Estate documents present a wonderful opportunity to leave behind a written testimony of your faith in Christ. Evangelist Dwight L. Moody’s Will contained this great example as a lasting expression of his eternal confidence in Christ. “You may have heard that I died. Nothing could be further from the truth. I am alive and well, enjoying the presence of God for eternity. It’s my hope that you will take great joy in my recent promotion. It’s also my prayer and request that if you haven’t discovered the truth about God sending His son to die on the cross so that none should perish, you will seek His truth with great urgency as a personal favor to me.” Another enduring, clear statement was left by Patrick Henry, one of America’s Founding Fathers, who said, “If I had all the goods this world can offer but had not faith in Christ, I would amongst all men be poor indeed.”

You can create your own letter to loved ones, affirming and encouraging them. Consider joining the many Christians who, as a part of their estate planning, have made such statements either by incorporating them into the text of their planning documents, or in letters to be found with their documents following their death. Such statements would be treasured and serve as a witness to those you leave behind.

The staff of the Kentucky Baptist Foundation are available to you for a private, confidential estate stewardship and legacy planning consultation. To request a consultation, please contact the Foundation’s trust counsel, Laurie Valentine, or me at our toll-free number (866) 489-3533.

Richard Carnes is the president of the Kentucky Baptist Foundation, PO Box 436389, Louisville, KY 40253; toll-free (866) 489-3533; KYBaptistFoundation.org.

The information in this article is provided as general information and is not intended as legal or tax advice. For advice and assistance in specific cases, you should seek the advice of an attorney or other professional adviser.



Friday, December 2, 2016

Preparing for the Future

By: Richard Carnes

Scripture and life experiences teach that there are important differences between capital and income. Income is earned on a regular basis and is spent meeting daily needs. Unspent income typically becomes part of our capital and is invested in savings accounts, houses, retirement accounts, businesses and more. We work hard to accumulate sufficient capital over our working years to enable us to live off the income the capital produces when we cease working to earn a regular salary.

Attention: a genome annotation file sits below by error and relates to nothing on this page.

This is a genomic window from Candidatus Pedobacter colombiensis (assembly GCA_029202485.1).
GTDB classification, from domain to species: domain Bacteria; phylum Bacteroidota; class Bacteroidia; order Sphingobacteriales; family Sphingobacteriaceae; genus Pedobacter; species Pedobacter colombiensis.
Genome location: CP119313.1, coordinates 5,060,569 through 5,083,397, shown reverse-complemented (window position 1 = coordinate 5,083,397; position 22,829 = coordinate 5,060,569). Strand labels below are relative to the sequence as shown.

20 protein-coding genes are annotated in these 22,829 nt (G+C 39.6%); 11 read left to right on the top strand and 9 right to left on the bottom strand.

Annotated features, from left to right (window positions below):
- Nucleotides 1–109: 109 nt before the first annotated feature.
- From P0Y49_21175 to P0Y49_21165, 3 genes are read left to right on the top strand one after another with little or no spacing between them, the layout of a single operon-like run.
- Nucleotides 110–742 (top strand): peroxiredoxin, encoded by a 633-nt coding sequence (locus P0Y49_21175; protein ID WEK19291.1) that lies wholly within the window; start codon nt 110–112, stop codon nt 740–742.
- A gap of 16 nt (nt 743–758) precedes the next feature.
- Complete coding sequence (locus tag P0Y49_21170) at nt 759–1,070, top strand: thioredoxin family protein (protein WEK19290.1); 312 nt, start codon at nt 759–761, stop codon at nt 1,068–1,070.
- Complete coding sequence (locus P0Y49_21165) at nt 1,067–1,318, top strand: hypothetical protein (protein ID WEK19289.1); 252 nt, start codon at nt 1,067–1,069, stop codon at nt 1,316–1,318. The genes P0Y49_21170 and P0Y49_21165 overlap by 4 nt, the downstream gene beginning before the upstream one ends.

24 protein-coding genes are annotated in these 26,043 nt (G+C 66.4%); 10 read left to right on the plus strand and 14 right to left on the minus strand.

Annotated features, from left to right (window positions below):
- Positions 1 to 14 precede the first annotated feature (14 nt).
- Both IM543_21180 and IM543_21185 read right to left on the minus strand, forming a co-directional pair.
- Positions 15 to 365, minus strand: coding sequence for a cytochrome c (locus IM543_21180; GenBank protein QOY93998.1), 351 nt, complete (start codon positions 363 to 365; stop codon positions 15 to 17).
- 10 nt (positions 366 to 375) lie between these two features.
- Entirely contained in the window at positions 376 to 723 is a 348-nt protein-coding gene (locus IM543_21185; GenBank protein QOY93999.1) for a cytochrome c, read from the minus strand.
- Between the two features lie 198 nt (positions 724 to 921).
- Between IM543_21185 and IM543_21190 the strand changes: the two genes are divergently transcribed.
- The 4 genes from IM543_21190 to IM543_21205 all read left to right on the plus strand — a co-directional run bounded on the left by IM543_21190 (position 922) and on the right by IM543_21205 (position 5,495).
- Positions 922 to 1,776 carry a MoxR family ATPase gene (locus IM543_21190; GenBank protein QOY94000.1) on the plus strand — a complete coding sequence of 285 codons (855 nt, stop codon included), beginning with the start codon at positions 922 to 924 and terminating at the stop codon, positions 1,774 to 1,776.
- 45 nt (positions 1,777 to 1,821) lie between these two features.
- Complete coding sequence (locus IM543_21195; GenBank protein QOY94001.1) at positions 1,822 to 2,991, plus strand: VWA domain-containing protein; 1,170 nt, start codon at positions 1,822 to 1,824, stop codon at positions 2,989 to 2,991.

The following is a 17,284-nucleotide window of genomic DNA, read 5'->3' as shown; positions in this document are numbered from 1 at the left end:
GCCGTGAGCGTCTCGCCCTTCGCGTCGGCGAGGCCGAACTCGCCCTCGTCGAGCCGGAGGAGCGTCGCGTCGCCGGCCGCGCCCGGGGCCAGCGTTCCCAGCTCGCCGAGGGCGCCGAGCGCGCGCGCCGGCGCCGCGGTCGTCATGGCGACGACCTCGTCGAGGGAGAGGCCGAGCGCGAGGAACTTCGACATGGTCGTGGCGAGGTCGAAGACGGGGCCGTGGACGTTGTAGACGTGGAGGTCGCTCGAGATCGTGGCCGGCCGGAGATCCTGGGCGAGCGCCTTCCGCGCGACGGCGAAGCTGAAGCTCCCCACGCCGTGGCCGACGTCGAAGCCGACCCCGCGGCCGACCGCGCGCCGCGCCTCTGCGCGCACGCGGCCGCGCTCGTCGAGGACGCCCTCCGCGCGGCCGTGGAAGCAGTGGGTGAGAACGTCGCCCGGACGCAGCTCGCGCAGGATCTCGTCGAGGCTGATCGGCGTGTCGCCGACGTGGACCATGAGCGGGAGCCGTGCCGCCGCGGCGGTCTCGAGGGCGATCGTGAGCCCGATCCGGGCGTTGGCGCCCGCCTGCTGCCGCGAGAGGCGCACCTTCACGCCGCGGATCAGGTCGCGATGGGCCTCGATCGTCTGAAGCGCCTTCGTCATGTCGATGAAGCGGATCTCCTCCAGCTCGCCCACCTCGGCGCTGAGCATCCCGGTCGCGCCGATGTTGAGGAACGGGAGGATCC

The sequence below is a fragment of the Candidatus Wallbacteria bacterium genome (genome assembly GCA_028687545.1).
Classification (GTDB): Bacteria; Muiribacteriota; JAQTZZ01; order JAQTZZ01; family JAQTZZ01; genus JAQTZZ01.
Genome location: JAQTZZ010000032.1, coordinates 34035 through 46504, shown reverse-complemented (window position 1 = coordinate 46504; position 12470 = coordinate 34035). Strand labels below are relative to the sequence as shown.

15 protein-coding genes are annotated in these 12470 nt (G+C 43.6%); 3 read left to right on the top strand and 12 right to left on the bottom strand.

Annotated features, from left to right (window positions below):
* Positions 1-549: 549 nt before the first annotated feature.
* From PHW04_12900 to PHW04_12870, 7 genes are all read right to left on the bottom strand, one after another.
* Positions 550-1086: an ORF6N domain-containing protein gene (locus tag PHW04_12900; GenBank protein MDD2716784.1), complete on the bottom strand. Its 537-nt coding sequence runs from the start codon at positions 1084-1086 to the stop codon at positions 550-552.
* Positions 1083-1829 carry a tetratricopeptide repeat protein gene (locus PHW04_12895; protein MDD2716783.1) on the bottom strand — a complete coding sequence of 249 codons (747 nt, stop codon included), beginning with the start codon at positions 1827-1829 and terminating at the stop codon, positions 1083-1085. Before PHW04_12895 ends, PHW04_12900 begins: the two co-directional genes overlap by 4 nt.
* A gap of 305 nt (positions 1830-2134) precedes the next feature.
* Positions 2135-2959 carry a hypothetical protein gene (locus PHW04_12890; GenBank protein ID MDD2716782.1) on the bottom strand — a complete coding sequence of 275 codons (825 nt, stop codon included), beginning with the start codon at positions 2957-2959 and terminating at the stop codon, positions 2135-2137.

Another word for capital might be “endowment”. An endowment is simply a collection of assets that are invested to produce income that can be used for personal or charitable purposes. We most commonly think of endowment as financial assets and investments, but the Old Testament contains significant examples of God using capital to advance His Kingdom. In reading Genesis 41 we learn of a time early in Israel’s history when God used Joseph to advise the king of Egypt to store grain in anticipation of a looming seven years of famine. God inspired Joseph, and this grain storage became an endowment that kept the people from starvation. From this saved population descended the Savior of the world.

As we evaluate what God has entrusted to us in the way of capital assets within our estates, we must acknowledge the three possible destinations for our assets. We can transfer assets to loved ones, to Christian ministries that have significantly impacted our lives, or we can endow the U.S. Government through taxes paid to the Internal Revenue Service. Fortunately, many faithful Baptists are looking at the ministries of their churches and prayerfully considering what God is inspiring them to do. Individuals can help sustain Christian ministries during a time when their local church may experience a “famine” of financial support for regular ministry efforts.

To make intentional plans to care for your families and the ministries God is inspiring you to support, the Kentucky Baptist Foundation is a resource to call upon. If you have questions or desire a private estate stewardship consultation, please contact the Foundation’s trust counsel, Laurie Valentine, or me at our toll-free number (866) 489-3533.

Richard Carnes is the president of the Kentucky Baptist Foundation, P O Box 436389, Louisville, KY 40253; toll-free (866) 489-3533; KYBaptistFoundation.org.

The information in this article is provided as general information and is not intended as legal or tax advice. For advice and assistance in specific cases, you should seek the advice of an attorney or other professional adviser.



Friday, November 4, 2016

Gifts That Pay You Income

By: Laurie Valentine

Would you like to provide future support to your church or another favorite Baptist cause while receiving guaranteed income for the rest of your life, management of assets and tax savings? If your answer is yes, a charitable gift annuity may be just what you are looking for.

A charitable gift annuity is a contract between you and the Kentucky Baptist Foundation under which you agree to make a gift of cash or appreciated stocks, bonds or mutual fund shares and, in exchange for your gift, the Kentucky Baptist Foundation agrees to pay you (or you and one other person) a fixed amount each year (“annuity”) for the rest of your life.